Pre-Workout /Foam Rolling and Muscle Soreness
Muscle soreness can be a blessing and a curse. We all enjoy knowing we had a productive day at the gym. But, when the aching and stumbled walking start to interfere with our normal lives it can be a little upsetting to say the least. Finding ways around the pain and looking to alleviate the pain. Foam rolling is the go to choice. It is an inexpensive and easy way to help massage and release inflammation in the affected areas. It is best to make it part of your daily routine or at a minimum a pre-workout habit.
The beginning of the warm up always begins using a foam roller. Foam rolling is a self-myofacsial release used to improve the quality of the muscle tissue. The foam roller will increase blood flow to the muscles and help to work out “knots” in the muscle tissue can cause muscle soreness. It has been called the poor man’s massage therapy. Using the foam roller will give you many of the benefits of static stretching plus the benefit of breaking down scar tissue and adhesions within the muscle and its fascia. The time spent on each area is individually dependent. We recommend between 10 and 15 rolls per area at a minimum. If you have trouble areas or “hot spots” you will give more attention to these areas. Up to ten or twelve minutes can be allocated prior to beginning the actual warm up for you to foam roll.
You can get a roller for home by clicking here
We recommend that you order one today so that you can do your rolling at home on the off days as well.
Areas to foam roll:
Upper Back/Thoracic Spine
Lie on the foam roller placing it horizontally across your back right underneath the scapula. Pull the arms in front of the body placing the elbows together and lift the hips off of the ground. Using the feet to move the upper body roll back and forth over the roller feeling for any tender areas or “hot spots”. You may adjust their weight as needed to isolate certain areas.
Lie on the roller face down with the roller at a 45 degree angle to the body. The roller will be placed at the top of the pectoral muscle and right below the deltoid. Apply as much weight as needed and move across the roller rolling up and down the pectoral muscles.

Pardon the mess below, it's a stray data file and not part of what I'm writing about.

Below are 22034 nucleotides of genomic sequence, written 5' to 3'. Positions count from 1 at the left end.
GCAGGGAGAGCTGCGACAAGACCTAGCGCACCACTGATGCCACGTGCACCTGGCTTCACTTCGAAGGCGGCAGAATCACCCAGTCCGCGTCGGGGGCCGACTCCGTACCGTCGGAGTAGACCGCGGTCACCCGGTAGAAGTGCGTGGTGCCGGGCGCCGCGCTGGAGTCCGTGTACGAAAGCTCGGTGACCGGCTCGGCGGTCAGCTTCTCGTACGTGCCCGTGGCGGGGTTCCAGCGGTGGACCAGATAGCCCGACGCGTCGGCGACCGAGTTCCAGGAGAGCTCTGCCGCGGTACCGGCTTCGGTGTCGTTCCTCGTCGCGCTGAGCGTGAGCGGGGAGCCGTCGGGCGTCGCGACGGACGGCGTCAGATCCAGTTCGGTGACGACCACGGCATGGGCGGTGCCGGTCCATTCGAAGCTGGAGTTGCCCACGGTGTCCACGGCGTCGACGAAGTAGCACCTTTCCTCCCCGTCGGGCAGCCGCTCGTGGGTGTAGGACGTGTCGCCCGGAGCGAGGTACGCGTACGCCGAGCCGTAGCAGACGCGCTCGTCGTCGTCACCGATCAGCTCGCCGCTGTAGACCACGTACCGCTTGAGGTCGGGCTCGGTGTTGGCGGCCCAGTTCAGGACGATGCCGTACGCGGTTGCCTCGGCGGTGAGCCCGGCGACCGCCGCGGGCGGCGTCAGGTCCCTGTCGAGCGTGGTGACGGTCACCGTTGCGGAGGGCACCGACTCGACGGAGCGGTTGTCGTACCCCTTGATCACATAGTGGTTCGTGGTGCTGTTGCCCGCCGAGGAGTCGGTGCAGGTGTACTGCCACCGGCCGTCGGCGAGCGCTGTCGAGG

Lie on one side of the body and place the roller under one of the arms right under the arm pit. Reaching the arm straight above the head you will roll up and down the latisimus dorsi and into the rear deltoid region.
Sitting on the roller with it perpendicular to the body the athlete will roll the glut muscles and those surrounding the hip. With a straight leg, tilt to one side and roll the entire area surrounding the posterior hip. You will then cross over the leg of the hip they are rolling and roll the hip area again.
Placing the roller at the top of the femurs on the hamstrings the athlete will roll across the roller. If you wish you may change the position of the feet to isolate the different hamstring muscles. You may also roll one leg at a time to increase the pressure on the foam roller. To do this simply slide to the edge of the roller.
Lie face down and place the foam roller under the hip flexors. To find the correct placement flex one hip as if you were running and find the place where the hip creases. You will roll in this small area and to the side of this area. It is easiest, especially for males, to lean slightly to one side and roll each hip flexor area independently. You may also roll one side at a time.
In the same position when rolling the hip flexors you will simply slide the roller down to the top of the thigh and roll each quad from the top of the thigh to the top of the knee.
Lie face down and place the roller parallel to the body on one side. Bring the leg up to the side and place it over the roller with a bent knee. Place the leg with the inside of the thigh touching the roller. Apply pressure by picking the hips up off the ground and rolling from the inside top of the knee to the top of the inner thigh.
You should lie on their side and place the foam roller under the hip on the outside of the thigh. Place the top leg over the bottom leg and position it on the floor as seen in the picture. Roll from the top of the outer thigh to the top of the knee. This is a painful position for many individuals and you can alleviate some of the pressure by pushing off the floor with the top foot. As you progress with rolling you may need to stack the legs to apply enough pressure to the illiotibial band.
Sit facing up and with the legs straight. Place the roller under the bottom of the knees. You will then roll over the gastrocnemeus and soleus muscles.
You can foam roll on off days to relieve some soreness or spend extra time on problem areas. Including static stretching after a brief foam rolling session on an off day will drastically improve the quality and length of the muscle tissue.
You can purchase your foam roller at the website by clicking on any of the Perform Better banners or from us directly Here.